Looking ahead to the airline disaster movies of the nineteen-seventies was Fate is the Hunter, very loosely based on the anecdotal book by Ernest K. Gann who had also gifted the screen two John Wayne adventure epics with an airborne theme. An experienced pilot, Gann was something of an adventurer himself who built a loyal following for his often plane-based novels, but when he saw what this production had done to his writings he disowned the results, as rather than taking the accounts from the page this was more like an update of an earlier, James Stewart-starring air accident investigation film, No Highway in the Sky, of which there was little comparison to Gann's largely autobiographical tome.

Not to worry, as this effort nevertheless established a fair audience who liked its mystery element as McBane (Ford radiating gravitas) sets about trying to discover why Flight 22 crashed into a jetty as it tried to set down on a beach after one of its engines blew. Everybody on the craft is killed aside from Martha, and Pleshette sported a sticking plaster on her forehead for the rest of the movie, it remaining unclear how she managed to get off so lightly when everyone else was obliterated in the explosion of impact. But more pressing matters are weighing heavily on McBane, for his friend Savage is being blamed for the incident, something he cannot tally with the man he knew: Jack may have been a rogue, but he would never have been out drinking a couple of hours before he flew.

However, that's the rumour going around and it gets published in the media as fact, therefore everyone believes it - can Sam clear Jack's name and restore the reputation the crash has eradicated? That was what took up most of the rest of the story, after a tense opening ten minutes depicting the calamity, and you couldn't help but notice that no matter how important it was to the hero that his pal be exonerated, it made for a rather dry set of dramatic interludes as he visits a selection of those who knew Jack to drum up support. We did get a sequence or two from their shared wartime stories (including a gratuitous Jane Russell) which showed if anyone was heroic, it wasn't so much Sam as it was Savage, wrestling at the controls of an ice-stricken cargo plane while the rest of the crew bailed out.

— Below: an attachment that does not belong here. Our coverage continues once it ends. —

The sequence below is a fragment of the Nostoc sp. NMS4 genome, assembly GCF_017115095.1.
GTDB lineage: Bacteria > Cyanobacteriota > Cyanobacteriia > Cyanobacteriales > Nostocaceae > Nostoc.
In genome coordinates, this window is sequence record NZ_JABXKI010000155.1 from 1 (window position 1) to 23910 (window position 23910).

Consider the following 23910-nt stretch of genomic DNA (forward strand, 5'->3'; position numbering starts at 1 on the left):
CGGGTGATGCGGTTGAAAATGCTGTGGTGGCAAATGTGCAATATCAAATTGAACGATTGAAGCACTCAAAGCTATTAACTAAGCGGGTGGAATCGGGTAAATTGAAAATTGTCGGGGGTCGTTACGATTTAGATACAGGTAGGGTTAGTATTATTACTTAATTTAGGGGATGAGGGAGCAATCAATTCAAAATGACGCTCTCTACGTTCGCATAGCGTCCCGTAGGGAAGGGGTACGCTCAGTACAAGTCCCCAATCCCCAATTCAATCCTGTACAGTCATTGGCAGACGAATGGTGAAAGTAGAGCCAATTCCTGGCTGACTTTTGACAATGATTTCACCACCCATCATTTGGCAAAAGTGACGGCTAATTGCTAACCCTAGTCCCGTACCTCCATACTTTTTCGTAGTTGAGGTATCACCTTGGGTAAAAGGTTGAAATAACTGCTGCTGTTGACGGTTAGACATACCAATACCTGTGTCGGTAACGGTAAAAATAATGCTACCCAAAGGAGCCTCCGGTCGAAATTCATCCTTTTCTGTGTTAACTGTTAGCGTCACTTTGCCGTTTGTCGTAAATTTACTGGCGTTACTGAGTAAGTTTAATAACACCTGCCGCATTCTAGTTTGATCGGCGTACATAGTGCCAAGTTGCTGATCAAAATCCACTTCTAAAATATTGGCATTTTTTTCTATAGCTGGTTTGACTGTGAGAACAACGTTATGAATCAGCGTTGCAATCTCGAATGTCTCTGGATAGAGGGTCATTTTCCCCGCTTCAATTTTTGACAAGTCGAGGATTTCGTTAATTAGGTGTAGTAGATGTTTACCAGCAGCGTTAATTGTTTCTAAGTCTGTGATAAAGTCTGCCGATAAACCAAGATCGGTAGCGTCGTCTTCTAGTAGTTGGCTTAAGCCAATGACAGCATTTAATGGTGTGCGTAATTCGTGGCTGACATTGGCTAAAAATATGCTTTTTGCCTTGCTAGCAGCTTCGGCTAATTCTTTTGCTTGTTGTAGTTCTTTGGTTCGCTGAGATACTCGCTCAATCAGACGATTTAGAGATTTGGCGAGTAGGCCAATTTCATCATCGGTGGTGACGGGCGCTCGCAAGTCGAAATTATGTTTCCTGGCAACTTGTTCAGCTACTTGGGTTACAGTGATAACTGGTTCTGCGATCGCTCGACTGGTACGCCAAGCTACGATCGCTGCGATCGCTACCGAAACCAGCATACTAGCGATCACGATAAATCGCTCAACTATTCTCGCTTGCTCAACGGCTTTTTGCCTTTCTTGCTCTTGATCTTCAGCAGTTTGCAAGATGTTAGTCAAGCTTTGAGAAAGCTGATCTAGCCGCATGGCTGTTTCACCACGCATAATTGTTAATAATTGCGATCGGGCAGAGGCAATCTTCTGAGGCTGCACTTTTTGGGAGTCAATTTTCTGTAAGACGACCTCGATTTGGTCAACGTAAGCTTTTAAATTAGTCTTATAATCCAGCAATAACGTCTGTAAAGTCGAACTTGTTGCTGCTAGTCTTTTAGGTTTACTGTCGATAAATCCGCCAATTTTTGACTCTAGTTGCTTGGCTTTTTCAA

On the other hand, Taylor essayed the role with such bumptiousness that you were tempted to blame him for the accident anyway, he really wasn't going out of his way to make his character likeable. Though that in itself may have been a message for us: never mind how obnoxious someone is, they don't deserve to be landed as the culprit for something they never did, only that appeared to be by the by as far as this went for in the spirit of the day Savage, like his tough name, would have been regarded as a man's man and therefore deserving of justice for that reason. We see him manhandle Nancy Kwan by a river in one of those flashbacks, which led to her being his secret girlfriend (some tolerance on that woman, evidently), though taking the biscuit in the overacting stakes went to Dorothy Malone in an extended, unbilled cameo as a boozy floozy Savage was engaged to; her eye-rolling, lipsmacking interpretation verged close to outright camp. It's all sorted out by the end in a finale restaging the beginning that raises the interest once again, but it was schematic at best. Music by Jerry Goldsmith.
Reviewer: Graeme Clark

 

This review has been viewed 1499 time(s).

As a member you could Rate this film

 
Review Comments (0)


Untitled 1

Login
  Username:
 
  Password:
 
   
 
Forgotten your details? Enter email address in Username box and click Reminder. Your details will be emailed to you.
   

Latest Poll
Which star do you think makes the best coffee?
Emma Stone
Anna Kendrick
Michelle Rodriguez
Sir Patrick Stewart
   
 
   

Recent Visitors
Graeme Clark
Andrew Pragasam
Enoch Sneed
Darren Jones
Paul Smith
  Rachel Franke
Paul Shrimpton
  Desbris M
   

 

Last Updated: